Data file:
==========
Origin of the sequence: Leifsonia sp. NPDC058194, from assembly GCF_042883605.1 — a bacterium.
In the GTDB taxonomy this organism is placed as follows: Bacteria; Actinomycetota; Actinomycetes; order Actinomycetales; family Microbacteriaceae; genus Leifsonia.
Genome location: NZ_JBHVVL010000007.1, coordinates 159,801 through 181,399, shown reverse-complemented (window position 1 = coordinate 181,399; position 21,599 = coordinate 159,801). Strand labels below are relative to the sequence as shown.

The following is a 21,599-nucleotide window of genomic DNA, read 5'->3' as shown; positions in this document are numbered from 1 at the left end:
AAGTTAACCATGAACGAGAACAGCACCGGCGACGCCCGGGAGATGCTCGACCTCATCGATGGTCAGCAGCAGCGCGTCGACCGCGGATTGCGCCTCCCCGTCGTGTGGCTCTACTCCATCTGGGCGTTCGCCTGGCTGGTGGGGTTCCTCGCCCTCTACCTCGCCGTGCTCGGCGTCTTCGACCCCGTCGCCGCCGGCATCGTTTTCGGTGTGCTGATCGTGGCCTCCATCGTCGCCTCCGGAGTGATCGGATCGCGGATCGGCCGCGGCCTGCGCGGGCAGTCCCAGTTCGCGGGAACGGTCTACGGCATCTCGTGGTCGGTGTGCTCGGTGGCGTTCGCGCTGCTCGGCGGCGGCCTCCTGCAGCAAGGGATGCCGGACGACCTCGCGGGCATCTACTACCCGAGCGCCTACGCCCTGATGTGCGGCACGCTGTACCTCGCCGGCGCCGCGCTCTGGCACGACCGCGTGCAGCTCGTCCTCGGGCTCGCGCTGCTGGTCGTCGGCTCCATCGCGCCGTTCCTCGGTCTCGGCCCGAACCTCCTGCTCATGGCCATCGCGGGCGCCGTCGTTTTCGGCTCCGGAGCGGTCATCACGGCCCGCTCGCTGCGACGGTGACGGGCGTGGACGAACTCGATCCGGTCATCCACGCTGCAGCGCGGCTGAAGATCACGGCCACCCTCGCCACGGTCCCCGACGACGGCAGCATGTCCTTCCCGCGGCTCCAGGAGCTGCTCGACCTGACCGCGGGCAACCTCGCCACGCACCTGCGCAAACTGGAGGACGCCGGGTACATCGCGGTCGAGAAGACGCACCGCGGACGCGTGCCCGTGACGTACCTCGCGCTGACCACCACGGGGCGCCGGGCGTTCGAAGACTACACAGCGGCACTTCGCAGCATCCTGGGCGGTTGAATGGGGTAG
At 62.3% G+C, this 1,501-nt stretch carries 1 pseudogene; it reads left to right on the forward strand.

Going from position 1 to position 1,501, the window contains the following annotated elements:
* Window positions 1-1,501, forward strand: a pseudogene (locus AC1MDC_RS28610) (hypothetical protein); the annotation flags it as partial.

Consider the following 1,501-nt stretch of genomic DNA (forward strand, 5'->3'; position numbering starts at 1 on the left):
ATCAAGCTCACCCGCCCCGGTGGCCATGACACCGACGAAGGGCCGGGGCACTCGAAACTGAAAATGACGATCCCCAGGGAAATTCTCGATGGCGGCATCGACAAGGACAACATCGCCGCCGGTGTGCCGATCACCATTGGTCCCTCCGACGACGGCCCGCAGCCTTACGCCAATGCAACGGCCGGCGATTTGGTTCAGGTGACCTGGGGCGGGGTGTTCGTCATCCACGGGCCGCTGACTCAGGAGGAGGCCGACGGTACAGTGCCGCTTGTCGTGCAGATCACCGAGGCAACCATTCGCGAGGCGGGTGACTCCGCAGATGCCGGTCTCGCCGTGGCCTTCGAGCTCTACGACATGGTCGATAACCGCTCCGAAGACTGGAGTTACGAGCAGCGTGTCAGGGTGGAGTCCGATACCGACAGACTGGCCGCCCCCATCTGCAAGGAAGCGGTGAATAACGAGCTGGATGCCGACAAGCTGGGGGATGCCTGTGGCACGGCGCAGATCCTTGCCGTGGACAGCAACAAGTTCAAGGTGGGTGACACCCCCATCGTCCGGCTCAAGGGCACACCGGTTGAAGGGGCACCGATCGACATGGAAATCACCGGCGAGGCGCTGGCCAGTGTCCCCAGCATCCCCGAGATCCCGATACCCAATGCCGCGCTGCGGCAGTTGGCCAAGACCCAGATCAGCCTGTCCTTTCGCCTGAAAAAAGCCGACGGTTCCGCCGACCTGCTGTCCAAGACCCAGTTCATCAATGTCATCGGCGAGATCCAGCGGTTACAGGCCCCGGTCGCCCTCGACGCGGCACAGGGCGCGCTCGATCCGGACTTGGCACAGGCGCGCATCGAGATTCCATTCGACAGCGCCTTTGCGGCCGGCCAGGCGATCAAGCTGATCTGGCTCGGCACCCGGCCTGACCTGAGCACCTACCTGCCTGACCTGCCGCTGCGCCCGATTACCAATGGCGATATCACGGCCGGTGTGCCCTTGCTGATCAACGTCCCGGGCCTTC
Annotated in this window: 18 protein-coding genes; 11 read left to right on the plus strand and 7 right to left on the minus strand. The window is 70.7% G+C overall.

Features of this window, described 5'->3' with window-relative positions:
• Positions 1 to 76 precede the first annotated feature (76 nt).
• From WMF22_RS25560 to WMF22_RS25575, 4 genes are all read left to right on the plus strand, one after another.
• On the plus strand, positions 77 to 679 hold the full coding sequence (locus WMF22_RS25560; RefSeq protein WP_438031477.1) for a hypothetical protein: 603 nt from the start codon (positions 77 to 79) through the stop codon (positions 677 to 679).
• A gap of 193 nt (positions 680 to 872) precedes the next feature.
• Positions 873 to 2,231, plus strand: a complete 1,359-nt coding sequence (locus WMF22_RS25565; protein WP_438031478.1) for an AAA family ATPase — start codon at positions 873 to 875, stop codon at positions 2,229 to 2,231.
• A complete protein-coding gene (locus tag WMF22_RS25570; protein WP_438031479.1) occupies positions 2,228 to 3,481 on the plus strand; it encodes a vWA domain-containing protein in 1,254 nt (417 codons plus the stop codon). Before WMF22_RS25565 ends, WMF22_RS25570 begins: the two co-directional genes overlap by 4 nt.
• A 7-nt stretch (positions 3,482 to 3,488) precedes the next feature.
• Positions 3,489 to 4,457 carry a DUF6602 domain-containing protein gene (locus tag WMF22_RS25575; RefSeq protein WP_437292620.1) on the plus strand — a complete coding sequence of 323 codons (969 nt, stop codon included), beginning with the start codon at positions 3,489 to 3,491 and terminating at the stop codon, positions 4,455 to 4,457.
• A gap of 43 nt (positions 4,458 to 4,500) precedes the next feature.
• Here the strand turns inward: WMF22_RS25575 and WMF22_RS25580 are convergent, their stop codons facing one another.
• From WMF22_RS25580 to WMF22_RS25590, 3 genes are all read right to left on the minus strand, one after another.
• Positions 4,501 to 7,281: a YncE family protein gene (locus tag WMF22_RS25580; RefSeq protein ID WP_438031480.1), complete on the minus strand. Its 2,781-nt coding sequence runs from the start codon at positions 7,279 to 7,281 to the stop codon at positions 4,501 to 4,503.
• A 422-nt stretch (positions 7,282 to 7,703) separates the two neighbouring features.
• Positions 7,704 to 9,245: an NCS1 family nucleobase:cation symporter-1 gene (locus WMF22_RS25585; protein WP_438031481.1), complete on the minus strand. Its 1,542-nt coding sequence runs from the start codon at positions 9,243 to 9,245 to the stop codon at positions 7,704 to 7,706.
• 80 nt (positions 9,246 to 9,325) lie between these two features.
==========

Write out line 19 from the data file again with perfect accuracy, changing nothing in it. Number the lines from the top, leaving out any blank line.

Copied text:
• A 7-nt stretch (positions 3,482 to 3,488) precedes the next feature.